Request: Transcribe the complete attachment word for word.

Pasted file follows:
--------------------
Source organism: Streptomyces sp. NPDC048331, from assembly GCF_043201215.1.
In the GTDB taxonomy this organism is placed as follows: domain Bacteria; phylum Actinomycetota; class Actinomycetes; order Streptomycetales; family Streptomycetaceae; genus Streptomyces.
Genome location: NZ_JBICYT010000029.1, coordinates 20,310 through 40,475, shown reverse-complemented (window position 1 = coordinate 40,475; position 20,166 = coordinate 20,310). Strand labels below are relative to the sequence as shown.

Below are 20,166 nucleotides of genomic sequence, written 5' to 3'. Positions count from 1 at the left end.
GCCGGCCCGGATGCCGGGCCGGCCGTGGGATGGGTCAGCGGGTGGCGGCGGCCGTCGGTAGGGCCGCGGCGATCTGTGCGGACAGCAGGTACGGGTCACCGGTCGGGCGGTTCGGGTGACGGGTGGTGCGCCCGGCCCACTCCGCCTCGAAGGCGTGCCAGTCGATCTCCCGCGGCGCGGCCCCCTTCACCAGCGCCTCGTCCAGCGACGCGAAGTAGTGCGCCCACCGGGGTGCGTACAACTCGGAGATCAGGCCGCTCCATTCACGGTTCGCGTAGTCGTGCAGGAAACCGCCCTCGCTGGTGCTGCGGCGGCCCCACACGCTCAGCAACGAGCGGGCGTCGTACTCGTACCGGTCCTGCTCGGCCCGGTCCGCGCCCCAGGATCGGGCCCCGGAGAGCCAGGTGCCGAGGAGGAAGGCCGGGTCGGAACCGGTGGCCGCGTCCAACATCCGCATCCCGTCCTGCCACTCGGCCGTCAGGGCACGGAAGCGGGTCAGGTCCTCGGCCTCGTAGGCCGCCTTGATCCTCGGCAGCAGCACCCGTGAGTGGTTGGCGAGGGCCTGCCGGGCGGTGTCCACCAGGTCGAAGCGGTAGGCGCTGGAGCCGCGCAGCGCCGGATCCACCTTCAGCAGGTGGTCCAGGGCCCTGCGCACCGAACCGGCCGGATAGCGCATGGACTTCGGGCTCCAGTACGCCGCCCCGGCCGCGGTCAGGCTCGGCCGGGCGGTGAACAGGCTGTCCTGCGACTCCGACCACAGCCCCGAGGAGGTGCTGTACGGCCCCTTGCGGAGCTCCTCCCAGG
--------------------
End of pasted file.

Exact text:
Source organism: Streptomyces sp. NPDC048331, from assembly GCF_043201215.1.
In the GTDB taxonomy this organism is placed as follows: domain Bacteria; phylum Actinomycetota; class Actinomycetes; order Streptomycetales; family Streptomycetaceae; genus Streptomyces.
Genome location: NZ_JBICYT010000029.1, coordinates 20,310 through 40,475, shown reverse-complemented (window position 1 = coordinate 40,475; position 20,166 = coordinate 20,310). Strand labels below are relative to the sequence as shown.

Below are 20,166 nucleotides of genomic sequence, written 5' to 3'. Positions count from 1 at the left end.
GCCGGCCCGGATGCCGGGCCGGCCGTGGGATGGGTCAGCGGGTGGCGGCGGCCGTCGGTAGGGCCGCGGCGATCTGTGCGGACAGCAGGTACGGGTCACCGGTCGGGCGGTTCGGGTGACGGGTGGTGCGCCCGGCCCACTCCGCCTCGAAGGCGTGCCAGTCGATCTCCCGCGGCGCGGCCCCCTTCACCAGCGCCTCGTCCAGCGACGCGAAGTAGTGCGCCCACCGGGGTGCGTACAACTCGGAGATCAGGCCGCTCCATTCACGGTTCGCGTAGTCGTGCAGGAAACCGCCCTCGCTGGTGCTGCGGCGGCCCCACACGCTCAGCAACGAGCGGGCGTCGTACTCGTACCGGTCCTGCTCGGCCCGGTCCGCGCCCCAGGATCGGGCCCCGGAGAGCCAGGTGCCGAGGAGGAAGGCCGGGTCGGAACCGGTGGCCGCGTCCAACATCCGCATCCCGTCCTGCCACTCGGCCGTCAGGGCACGGAAGCGGGTCAGGTCCTCGGCCTCGTAGGCCGCCTTGATCCTCGGCAGCAGCACCCGTGAGTGGTTGGCGAGGGCCTGCCGGGCGGTGTCCACCAGGTCGAAGCGGTAGGCGCTGGAGCCGCGCAGCGCCGGATCCACCTTCAGCAGGTGGTCCAGGGCCCTGCGCACCGAACCGGCCGGATAGCGCATGGACTTCGGGCTCCAGTACGCCGCCCCGGCCGCGGTCAGGCTCGGCCGGGCGGTGAACAGGCTGTCCTGCGACTCCGACCACAGCCCCGAGGAGGTGCTGTACGGCCCCTTGCGGAGCTCCTCCCAGG